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CA Technologies (CA)

Q3 2013 Earnings Call

January 22, 2013 5:00 pm ET

Executives

Kelsey Doherty - Senior Vice President of Investor Relations

Michael Gregoire - Chief Executive Officer

Richard J. Beckert - Chief Financial Officer and Executive Vice President

Analysts

John S. DiFucci - JP Morgan Chase & Co, Research Division

Michael Turits - Raymond James & Associates, Inc., Research Division

Walter H. Pritchard - Citigroup Inc, Research Division

Abhey Lamba - Mizuho Securities USA Inc., Research Division

Gregg Moskowitz - Cowen and Company, LLC, Research Division

Aaron Schwartz - Jefferies & Company, Inc., Research Division

Matthew L. Williams - Evercore Partners Inc., Research Division

Kevin M. Buttigieg - Longbow Research LLC

Presentation

Operator

Good day, ladies and gentlemen and welcome to the CA Technologies Third Quarter 2013 Earnings Conference Call. [Operator Instructions] As a reminder, this conference is being recorded. Now, I'll turn the conference over to Kelsey Doherty, SVP of Investor Relations. Please begin.

Kelsey Doherty

Thank you, and good afternoon, everyone. Welcome to CA Technologies Third Quarter Fiscal Year 2013 Earnings Call. Joining me today are Mike Gregoire, our Chief Executive Officer; and Rich Beckert, our Chief Financial Officer. Welcome to the team, Mike. Mike and Rich will offer some prepared remarks and then we will open up the call for a Q&A session. These prepared comments were previously recorded and this conference call is being broadcast on Tuesday, January 22, 2013 over the telephone and the Internet. The information shared in this call is effective as of today's date and will not be updated. All content is the property of CA Technologies and is protected by U.S. and International Copyright Law and may not be reproduced or transcribed in any way without the express written consent of CA Technologies. We consider your continued participation in this call as consent to our recording.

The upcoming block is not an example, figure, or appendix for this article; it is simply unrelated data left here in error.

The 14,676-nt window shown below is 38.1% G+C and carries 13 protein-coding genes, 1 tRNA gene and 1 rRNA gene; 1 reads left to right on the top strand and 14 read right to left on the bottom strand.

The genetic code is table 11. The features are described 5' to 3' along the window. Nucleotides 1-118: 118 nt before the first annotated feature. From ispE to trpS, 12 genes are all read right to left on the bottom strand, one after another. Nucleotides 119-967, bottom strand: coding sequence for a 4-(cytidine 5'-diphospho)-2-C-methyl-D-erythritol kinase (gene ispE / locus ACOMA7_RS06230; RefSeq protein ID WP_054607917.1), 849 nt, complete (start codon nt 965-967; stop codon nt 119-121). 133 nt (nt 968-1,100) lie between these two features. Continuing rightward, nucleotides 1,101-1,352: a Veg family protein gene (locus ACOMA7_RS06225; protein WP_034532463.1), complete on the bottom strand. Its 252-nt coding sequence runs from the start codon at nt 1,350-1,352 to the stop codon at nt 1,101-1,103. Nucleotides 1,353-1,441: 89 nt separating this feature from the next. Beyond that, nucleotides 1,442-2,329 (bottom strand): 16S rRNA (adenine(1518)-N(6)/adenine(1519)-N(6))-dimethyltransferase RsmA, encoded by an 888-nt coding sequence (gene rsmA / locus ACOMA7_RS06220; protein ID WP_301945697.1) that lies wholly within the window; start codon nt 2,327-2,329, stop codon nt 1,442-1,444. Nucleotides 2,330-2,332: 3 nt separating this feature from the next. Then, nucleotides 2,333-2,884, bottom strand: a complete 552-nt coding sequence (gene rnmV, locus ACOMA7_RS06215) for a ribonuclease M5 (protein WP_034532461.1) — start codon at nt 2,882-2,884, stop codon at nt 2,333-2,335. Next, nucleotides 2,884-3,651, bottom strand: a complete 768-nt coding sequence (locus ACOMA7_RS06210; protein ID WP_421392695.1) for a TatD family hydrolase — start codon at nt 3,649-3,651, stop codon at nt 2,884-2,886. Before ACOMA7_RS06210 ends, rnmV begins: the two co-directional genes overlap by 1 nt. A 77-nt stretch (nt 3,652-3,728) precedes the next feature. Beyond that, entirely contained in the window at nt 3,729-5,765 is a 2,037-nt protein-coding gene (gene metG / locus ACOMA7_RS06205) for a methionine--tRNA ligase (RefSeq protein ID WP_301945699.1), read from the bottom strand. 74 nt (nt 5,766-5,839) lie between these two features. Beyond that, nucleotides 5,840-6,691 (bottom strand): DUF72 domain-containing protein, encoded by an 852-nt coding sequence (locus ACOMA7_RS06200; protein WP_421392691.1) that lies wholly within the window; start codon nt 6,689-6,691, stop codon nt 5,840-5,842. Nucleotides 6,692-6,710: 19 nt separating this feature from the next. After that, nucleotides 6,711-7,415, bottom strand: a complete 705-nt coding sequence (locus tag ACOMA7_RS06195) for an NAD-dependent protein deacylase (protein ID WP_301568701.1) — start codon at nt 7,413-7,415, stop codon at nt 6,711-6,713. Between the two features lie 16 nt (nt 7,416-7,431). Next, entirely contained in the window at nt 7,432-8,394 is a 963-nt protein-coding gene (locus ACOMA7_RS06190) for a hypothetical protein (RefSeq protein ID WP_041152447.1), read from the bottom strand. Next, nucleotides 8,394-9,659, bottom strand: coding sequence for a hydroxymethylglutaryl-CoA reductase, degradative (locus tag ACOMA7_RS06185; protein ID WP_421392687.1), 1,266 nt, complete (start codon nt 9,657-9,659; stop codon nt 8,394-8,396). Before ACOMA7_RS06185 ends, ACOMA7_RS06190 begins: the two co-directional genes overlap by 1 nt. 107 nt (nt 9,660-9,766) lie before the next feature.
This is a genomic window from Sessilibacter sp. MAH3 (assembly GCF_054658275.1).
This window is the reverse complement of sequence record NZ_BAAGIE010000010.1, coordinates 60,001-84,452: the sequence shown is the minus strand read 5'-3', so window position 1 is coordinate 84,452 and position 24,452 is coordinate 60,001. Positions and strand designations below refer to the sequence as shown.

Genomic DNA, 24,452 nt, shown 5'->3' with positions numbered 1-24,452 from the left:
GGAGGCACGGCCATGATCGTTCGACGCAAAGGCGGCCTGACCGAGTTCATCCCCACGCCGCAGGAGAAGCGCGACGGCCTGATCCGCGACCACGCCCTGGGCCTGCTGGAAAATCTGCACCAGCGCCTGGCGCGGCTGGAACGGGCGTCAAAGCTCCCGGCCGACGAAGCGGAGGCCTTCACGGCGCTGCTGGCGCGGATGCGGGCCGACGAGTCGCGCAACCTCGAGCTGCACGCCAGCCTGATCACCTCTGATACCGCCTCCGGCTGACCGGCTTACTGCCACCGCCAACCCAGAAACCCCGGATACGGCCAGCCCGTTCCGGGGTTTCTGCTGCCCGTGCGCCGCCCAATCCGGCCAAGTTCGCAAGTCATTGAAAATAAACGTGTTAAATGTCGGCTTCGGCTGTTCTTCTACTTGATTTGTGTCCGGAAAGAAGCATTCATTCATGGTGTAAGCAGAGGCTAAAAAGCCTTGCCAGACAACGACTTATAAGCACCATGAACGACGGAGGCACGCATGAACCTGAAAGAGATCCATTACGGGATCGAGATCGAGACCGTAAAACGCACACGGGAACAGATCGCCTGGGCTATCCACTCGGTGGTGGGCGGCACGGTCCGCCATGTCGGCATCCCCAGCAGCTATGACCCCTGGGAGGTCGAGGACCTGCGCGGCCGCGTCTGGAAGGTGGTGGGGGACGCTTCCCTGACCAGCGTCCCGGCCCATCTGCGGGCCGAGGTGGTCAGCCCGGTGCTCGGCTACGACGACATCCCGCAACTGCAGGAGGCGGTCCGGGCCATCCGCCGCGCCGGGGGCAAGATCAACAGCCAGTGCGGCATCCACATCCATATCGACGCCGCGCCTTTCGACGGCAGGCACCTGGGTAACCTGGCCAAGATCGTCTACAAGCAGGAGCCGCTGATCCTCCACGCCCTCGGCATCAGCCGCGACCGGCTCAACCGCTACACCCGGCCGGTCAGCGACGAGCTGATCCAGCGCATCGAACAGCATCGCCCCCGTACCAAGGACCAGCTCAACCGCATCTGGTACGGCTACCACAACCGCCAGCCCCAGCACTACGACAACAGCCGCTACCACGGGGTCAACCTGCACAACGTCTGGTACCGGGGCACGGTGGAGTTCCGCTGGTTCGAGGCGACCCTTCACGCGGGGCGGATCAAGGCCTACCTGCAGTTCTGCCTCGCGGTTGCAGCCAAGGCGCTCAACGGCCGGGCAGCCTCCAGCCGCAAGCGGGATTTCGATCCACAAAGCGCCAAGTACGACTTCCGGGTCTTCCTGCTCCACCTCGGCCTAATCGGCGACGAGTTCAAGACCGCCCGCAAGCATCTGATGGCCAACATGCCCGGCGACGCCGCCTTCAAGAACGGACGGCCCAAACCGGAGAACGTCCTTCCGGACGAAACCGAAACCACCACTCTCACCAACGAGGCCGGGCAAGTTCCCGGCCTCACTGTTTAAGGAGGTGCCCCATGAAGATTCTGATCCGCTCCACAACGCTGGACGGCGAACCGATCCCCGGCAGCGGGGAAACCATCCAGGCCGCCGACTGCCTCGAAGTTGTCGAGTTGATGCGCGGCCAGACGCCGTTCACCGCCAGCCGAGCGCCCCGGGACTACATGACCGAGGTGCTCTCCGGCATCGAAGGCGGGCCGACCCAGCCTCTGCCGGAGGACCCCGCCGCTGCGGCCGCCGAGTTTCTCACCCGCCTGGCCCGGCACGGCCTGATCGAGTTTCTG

During this call, non-GAAP financial measures will be discussed. Reconciliations to the most directly comparable GAAP financial measures are included in our earnings release, which was filed on Form 8-K earlier today, as well as in our supplemental earnings materials, all of which are available on our website at ca.com/invest.

Today's discussion will include forward-looking statements subject to risks and uncertainties and actual results could differ materially from these forward-looking statements. Please refer to our SEC filings for a detailed discussion of potential risks. Please note that our fourth quarter Quiet Period begins at the close of business on March 15, 2013.

Before I turn the call over, I'd like to highlight that for modeling purposes, our year-over-year currency headwind on revenue guidance is expected to be roughly 2 points for the full year.

So with that, let me turn the call over to Mike.

Michael Gregoire

Thanks, Kelsey, and good afternoon, everyone. This is the beginning of my third week as CEO of CA Technologies and it's great to be here. While our plan this afternoon is to have Rich take you through the highlights and the financial details of our December quarter, I thought I'd spend a few minutes talking about why I decided to come to CA Technologies and some of my early observations.